El sistema de iluminación LED inteligente basado en puntos cuánticos reproduce con mayor precisión la luz del día


Los nuevos dispositivos de iluminación inteligente diseñados con puntos cuánticos son más eficientes, tienen una mejor saturación de color que los LED estándar y pueden replicar dinámicamente las condiciones de la luz del día en una sola luz.

Los investigadores han diseñado dispositivos inteligentes de luz blanca de color controlable a partir de puntos cuánticos (diminutos semiconductores de solo unas mil millonésimas de metro de tamaño) que son más eficientes y tienen una mejor saturación de color que los LED estándar, y pueden replicar dinámicamente las condiciones de la luz del día en un solo luz.

Los investigadores, de la Universidad de Cambridge, diseñaron el sistema de iluminación inteligente de próxima generación utilizando una combinación de nanotecnología, ciencia del color, métodos computacionales avanzados, electrónica y un proceso de fabricación único.

El equipo descubrió que al usar más de los tres colores de iluminación primarios que se usan en los LED típicos, podían reproducir la luz del día con mayor precisión. Las primeras pruebas del nuevo diseño mostraron una excelente reproducción del color, un rango operativo más amplio que la tecnología de iluminación inteligente actual y un espectro más amplio de personalización de luz blanca. Los resultados se publican hoy (3 de agosto) en la revista

Quantum dots have been studied and developed as light sources since the 1990s, due to their high color tunability and color purity. Due to their unique optoelectronic properties, they show excellent color performance in both wide color controllability and high color rendering capability.

The Cambridge researchers developed an architecture for quantum-dot light-emitting diodes (QD-LED) based next-generation smart white lighting. They combined system-level color optimization, device-level optoelectronic simulation, and material-level parameter extraction.

The researchers produced a computational design framework from a color optimization algorithm used for neural networks in machine learning, together with a new method for charge transport and light emission modeling.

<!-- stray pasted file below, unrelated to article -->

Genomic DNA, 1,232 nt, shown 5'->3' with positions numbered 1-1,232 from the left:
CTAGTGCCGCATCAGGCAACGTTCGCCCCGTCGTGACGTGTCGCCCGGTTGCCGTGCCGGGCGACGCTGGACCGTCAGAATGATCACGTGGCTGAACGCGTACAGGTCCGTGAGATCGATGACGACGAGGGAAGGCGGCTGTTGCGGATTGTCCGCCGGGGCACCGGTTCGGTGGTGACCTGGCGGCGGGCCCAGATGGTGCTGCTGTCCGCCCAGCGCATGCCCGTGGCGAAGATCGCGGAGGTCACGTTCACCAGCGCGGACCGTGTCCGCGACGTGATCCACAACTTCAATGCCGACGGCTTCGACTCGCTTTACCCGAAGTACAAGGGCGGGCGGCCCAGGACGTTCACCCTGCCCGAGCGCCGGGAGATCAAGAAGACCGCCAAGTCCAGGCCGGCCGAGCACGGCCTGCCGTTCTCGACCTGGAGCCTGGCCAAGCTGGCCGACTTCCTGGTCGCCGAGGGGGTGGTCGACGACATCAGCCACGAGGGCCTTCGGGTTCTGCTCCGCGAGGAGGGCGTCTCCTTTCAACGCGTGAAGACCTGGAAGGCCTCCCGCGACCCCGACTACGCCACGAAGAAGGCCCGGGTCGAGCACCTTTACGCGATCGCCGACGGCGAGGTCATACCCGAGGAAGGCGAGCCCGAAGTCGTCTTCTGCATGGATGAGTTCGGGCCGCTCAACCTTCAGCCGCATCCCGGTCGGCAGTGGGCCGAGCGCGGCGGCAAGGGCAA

The QD-LED system uses multiple primary colors – beyond the commonly used red, green, and blue – to more accurately mimic white light. By choosing quantum dots of a specific size – between three and 30 nanometers in diameter – the researchers were able to overcome some of the practical limitations of LEDs and achieve the emission wavelengths they needed to test their predictions.

The team then validated their design by creating a new device architecture of QD-LED based white lighting. The test showed excellent color rendering, a wider operating range than current technology, and a wide spectrum of white light shade customization.

The Cambridge-developed QD-LED system showed a correlated color temperature (CCT) range from 2243K (reddish) to 9207K (bright midday sun), compared with current LED-based smart lights which have a CCT between 2200K and 6500K. The color rendering index (CRI) – a measure of colors illuminated by the light in comparison to daylight (CRI=100) – of the QD-LED system was 97, compared to current smart bulb ranges, which are between 80 and 91.

The design could pave the way to more efficient, more accurate smart lighting. In an LED smart bulb, the three LEDs must be controlled individually to achieve a given color. In the QD-LED system, all the quantum dots are driven by a single common control voltage to achieve the full color temperature range.

“This is a world-first: a fully optimized, high-performance quantum-dot-based smart white lighting system,” said Professor Jong Min Kim from Cambridge’s Department of Engineering, who co-led the research. “This is the first milestone toward the full exploitation of quantum-dot-based smart white lighting for daily applications.”

“The ability to better reproduce daylight through its varying color spectrum dynamically in a single light is what we aimed for,” said Professor Gehan Amaratunga, who co-led the research. “We achieved it in a new way through using quantum dots. This research opens the way for a wide variety of new human responsive lighting environments.”

The structure of the QD-LED white lighting developed by the Cambridge team is scalable to large area lighting surfaces, as it is made with a printing process and its control and drive is similar to that in a display. With standard point source LEDs requiring individual control this is a more complex task.

Reference: “Optoelectronic System and Device Integration for Quantum-Dot Light-Emitting Diode White Lighting with Computational Design Framework” 3 August 2022, Nature Communications.
DOI: 10.1038/s41467-022-31853-9

The research was supported in part by the European Union and the Engineering and Physical Sciences Research Council (EPSRC), part of UK Research and Innovation (UKRI).

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